The first thing many people wonder when they have been afflicted with a disability is: How much will my long-term disability benefit be? The truth is, every policy is very different from the next, so it is sometimes difficult to place a specific dollar amount. Most LTD plans will allow you to collect anywhere from 50-80% of what you were making with your salary. However, not every LTD plan will take your monthly salary into account – sometimes they will provide you with a fixed amount. There are also factors that can slightly influence how much LTD you will receive every month.
Partial Disability: Perhaps, even though you have sustained a long-term disability, you are still able to work – just not as much as last time. You may be making a huge amount less than what you made before you sustained your injury. You may have the opportunity to file for something known as partial disability benefits. Partial disability benefits cover things like compensation for lost wages due to the injury because of having to basically downgrade your job and work less, for less money. If you have qualified for partial disability, your LTD payments will be reduced in proportion to the amount of work you are still able to complete at your job. You could still, in turn, be receiving a decent amount in LTD. at
COLA: Long-term disability takes something known as the cost of living adjustment (COLA) into consideration. This is Social Security’s way of taking a look at the increases in the cost of living. If you have a LTD policy that contains COLA, your benefit amount each month will be measured with inflation in mind. This could leave you with an increase in amount, such as anywhere from 1-3% a year.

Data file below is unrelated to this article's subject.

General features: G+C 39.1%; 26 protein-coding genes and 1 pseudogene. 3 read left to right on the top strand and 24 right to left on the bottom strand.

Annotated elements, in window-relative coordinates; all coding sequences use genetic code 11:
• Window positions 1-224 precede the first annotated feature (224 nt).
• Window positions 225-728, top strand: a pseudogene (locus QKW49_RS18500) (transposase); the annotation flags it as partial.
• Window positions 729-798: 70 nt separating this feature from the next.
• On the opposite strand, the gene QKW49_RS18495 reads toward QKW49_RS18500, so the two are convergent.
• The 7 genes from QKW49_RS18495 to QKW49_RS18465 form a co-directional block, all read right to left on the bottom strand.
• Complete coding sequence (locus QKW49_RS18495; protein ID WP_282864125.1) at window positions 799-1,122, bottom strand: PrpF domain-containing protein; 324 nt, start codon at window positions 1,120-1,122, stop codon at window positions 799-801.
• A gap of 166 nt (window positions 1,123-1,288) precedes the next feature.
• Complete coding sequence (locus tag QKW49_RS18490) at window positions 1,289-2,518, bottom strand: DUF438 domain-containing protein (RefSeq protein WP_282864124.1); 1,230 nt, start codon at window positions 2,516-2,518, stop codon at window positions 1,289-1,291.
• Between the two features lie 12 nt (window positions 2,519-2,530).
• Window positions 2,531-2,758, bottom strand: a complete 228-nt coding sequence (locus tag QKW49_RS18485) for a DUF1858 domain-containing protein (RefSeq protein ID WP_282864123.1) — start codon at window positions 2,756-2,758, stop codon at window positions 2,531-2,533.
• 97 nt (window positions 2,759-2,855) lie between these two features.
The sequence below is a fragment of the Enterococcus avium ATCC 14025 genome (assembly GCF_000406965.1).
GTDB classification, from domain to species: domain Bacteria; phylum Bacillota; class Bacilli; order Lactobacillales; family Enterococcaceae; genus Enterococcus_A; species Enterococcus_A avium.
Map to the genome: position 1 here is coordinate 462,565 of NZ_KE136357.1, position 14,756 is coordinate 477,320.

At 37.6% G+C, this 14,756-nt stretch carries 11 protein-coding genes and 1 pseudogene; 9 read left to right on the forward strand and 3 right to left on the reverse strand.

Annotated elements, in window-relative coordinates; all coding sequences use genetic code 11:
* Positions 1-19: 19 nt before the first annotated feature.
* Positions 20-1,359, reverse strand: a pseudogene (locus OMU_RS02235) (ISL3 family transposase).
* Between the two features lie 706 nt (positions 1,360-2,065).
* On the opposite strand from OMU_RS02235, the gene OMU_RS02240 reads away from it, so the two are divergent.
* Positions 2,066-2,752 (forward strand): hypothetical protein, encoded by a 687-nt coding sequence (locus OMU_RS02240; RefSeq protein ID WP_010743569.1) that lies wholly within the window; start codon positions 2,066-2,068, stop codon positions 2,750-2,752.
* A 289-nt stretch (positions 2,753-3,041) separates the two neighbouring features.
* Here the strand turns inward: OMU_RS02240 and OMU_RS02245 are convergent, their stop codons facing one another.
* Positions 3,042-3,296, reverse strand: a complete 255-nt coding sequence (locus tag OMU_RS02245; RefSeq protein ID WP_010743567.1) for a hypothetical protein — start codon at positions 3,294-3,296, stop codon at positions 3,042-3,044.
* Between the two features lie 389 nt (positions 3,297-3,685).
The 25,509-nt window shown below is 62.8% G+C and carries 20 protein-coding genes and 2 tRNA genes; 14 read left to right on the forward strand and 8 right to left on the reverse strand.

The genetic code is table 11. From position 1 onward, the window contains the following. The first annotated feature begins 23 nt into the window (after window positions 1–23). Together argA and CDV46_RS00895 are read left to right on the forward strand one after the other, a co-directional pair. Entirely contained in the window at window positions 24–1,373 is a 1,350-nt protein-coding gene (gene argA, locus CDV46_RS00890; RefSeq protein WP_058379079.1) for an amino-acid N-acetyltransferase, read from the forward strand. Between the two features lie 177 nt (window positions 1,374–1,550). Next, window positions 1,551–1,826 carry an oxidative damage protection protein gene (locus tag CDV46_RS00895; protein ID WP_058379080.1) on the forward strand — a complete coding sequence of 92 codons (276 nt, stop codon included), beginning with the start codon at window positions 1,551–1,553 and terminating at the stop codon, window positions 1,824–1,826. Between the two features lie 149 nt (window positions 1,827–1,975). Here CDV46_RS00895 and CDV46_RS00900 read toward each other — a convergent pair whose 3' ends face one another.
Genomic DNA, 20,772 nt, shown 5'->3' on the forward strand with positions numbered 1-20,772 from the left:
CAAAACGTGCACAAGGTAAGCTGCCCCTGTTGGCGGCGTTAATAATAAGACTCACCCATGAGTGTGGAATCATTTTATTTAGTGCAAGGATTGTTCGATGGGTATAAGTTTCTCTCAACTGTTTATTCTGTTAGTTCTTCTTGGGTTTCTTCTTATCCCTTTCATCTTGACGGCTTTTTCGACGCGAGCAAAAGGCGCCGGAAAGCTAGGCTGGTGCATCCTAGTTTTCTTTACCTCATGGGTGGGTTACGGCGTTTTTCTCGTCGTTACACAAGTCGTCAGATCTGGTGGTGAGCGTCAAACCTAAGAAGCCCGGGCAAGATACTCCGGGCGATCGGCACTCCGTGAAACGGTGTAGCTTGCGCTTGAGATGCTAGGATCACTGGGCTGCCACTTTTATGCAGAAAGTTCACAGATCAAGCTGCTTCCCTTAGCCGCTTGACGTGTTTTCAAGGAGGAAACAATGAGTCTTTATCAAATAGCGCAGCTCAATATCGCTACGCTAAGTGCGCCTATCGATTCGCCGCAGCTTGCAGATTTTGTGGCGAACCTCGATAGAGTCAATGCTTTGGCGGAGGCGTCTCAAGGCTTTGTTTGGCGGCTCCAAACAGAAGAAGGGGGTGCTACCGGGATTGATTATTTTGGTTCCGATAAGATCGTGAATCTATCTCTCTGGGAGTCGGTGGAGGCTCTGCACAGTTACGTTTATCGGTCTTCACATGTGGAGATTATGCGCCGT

Offset: In most cases, if you qualify for LTD, you must apply for other benefits as well – like Social Security Disability. If Social Security finds that you are indeed disabled, they will begin to cover you and your LTD benefits could be reduced. In fact, LTD could take some of your Social Security benefits to balance things out. Either way, you are getting what is owed to you.
Policy Premiums: You will usually not have to keep paying premiums if you receive LTD.
Taxes: You may wonder if your LTD benefits are taxable. This can become a complicated matter. In most cases, your plan will be paid for by your employer, so LTD benefits are treated as taxable income. If you bought the plan yourself, you have a higher chance of not owing taxes.
Sometimes gaining LTD is a difficult concept. You may end up receiving short-term disability insurance for some time before your LTD benefits begin. In other cases, your employer may require that you have worked for them for a certain amount of time before your benefits take place. Because there are so many questions concerning your benefits that you may have, the best thing you can do is turn to an attorney who can help you. Call us at Edelstein Martin & Nelson at 800-300-0909 or 215-731-9900 for more info.